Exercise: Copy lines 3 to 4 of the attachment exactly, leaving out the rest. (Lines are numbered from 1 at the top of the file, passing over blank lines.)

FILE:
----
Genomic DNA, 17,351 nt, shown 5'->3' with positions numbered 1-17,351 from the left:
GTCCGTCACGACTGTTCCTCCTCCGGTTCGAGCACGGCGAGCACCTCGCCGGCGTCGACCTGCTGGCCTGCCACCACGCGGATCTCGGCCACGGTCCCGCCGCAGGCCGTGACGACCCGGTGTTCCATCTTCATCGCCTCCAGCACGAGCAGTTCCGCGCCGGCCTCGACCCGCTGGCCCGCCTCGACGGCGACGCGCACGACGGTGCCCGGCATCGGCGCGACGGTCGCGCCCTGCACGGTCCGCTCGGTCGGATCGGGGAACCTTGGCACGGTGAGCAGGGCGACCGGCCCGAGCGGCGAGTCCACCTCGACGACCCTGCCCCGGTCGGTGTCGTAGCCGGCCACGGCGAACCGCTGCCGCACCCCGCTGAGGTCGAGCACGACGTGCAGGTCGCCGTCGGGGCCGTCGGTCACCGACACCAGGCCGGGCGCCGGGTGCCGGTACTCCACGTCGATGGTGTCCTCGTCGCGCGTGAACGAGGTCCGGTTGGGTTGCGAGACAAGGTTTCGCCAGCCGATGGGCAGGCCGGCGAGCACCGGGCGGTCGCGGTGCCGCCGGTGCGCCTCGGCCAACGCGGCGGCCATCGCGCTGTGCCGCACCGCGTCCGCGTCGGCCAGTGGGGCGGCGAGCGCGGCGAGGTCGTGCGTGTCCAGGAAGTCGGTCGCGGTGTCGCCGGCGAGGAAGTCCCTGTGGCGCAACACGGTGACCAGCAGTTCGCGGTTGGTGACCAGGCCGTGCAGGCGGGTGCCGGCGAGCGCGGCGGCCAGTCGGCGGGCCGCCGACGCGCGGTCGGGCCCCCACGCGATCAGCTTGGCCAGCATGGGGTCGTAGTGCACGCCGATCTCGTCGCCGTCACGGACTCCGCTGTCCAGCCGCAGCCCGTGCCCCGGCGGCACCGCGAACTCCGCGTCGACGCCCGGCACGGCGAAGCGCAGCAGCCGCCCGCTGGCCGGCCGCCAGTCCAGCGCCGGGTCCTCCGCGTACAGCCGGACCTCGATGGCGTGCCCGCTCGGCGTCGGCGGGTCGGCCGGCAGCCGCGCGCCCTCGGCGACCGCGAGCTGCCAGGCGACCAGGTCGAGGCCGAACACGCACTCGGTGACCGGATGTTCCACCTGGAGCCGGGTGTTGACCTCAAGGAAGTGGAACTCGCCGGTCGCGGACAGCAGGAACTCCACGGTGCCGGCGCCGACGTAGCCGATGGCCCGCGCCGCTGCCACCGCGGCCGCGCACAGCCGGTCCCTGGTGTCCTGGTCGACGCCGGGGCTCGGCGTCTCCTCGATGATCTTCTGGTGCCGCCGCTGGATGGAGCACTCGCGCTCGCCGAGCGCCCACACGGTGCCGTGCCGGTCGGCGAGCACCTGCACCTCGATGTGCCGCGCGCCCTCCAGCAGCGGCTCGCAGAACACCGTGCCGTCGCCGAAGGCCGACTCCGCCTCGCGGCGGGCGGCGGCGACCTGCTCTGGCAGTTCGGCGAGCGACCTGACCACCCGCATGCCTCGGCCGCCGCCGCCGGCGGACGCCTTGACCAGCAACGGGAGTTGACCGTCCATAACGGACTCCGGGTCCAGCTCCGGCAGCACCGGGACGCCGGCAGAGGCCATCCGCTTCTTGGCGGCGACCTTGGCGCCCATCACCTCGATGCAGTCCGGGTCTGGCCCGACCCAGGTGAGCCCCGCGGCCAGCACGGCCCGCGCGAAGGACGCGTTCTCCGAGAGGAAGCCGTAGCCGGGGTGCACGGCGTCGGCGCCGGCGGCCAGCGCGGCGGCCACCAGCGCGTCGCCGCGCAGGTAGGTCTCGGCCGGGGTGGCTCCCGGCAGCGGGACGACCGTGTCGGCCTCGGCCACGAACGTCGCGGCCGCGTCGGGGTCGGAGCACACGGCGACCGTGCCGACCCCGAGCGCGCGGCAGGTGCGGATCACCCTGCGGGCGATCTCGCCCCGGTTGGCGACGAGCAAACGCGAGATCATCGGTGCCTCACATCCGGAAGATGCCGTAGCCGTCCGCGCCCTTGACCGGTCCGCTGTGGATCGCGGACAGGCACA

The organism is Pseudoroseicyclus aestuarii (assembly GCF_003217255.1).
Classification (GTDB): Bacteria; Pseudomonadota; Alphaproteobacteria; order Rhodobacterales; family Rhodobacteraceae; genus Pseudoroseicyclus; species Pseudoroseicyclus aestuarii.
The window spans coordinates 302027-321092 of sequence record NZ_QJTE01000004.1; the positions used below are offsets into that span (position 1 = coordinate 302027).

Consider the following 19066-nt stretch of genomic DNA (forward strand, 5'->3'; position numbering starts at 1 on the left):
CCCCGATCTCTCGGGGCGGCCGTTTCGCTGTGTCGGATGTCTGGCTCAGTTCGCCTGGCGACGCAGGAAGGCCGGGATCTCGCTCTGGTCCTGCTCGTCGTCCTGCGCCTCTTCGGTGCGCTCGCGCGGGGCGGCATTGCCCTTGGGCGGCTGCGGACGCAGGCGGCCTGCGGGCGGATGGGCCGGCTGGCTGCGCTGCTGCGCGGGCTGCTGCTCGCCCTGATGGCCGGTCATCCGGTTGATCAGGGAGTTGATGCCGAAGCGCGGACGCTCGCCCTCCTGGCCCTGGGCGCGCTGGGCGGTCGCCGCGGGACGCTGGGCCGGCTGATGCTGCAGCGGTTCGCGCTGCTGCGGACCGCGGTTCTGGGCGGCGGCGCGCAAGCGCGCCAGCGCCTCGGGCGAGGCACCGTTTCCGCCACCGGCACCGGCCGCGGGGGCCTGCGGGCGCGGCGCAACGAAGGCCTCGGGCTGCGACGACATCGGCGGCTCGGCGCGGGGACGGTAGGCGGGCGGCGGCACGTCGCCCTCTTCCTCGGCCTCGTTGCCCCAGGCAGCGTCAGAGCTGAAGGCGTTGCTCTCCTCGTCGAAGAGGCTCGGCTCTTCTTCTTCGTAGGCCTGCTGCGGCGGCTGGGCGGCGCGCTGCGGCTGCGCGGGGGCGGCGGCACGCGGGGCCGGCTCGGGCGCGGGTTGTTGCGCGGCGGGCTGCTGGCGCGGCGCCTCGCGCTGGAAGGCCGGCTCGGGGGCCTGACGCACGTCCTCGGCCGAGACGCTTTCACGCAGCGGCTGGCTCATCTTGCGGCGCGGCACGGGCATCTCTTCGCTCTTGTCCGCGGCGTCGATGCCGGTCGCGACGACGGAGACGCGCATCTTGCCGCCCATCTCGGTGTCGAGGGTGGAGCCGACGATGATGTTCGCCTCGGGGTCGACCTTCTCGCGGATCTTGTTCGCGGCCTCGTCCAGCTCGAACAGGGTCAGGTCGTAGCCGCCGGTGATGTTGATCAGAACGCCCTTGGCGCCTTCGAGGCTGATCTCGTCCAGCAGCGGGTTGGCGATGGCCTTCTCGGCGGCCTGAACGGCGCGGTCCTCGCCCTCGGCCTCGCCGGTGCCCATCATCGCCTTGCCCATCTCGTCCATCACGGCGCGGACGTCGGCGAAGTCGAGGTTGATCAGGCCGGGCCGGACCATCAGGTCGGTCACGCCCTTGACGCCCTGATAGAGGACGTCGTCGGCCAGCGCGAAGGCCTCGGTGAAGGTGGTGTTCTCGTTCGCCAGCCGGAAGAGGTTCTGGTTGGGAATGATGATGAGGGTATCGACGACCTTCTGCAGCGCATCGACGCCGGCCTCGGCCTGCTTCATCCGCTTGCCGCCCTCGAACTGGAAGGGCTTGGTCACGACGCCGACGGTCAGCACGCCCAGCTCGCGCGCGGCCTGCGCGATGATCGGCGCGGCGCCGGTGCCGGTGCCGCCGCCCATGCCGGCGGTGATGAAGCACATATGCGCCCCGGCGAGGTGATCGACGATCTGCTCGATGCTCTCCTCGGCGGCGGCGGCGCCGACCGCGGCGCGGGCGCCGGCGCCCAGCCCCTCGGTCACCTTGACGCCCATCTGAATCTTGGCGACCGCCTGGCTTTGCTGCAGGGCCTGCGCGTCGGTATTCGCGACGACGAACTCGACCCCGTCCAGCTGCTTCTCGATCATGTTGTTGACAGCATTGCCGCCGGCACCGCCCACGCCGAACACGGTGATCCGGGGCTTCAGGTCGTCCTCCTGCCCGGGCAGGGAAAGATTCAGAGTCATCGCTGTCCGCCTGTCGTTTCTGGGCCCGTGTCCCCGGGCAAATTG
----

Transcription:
The organism is Pseudoroseicyclus aestuarii (assembly GCF_003217255.1).
Classification (GTDB): Bacteria; Pseudomonadota; Alphaproteobacteria; order Rhodobacterales; family Rhodobacteraceae; genus Pseudoroseicyclus; species Pseudoroseicyclus aestuarii.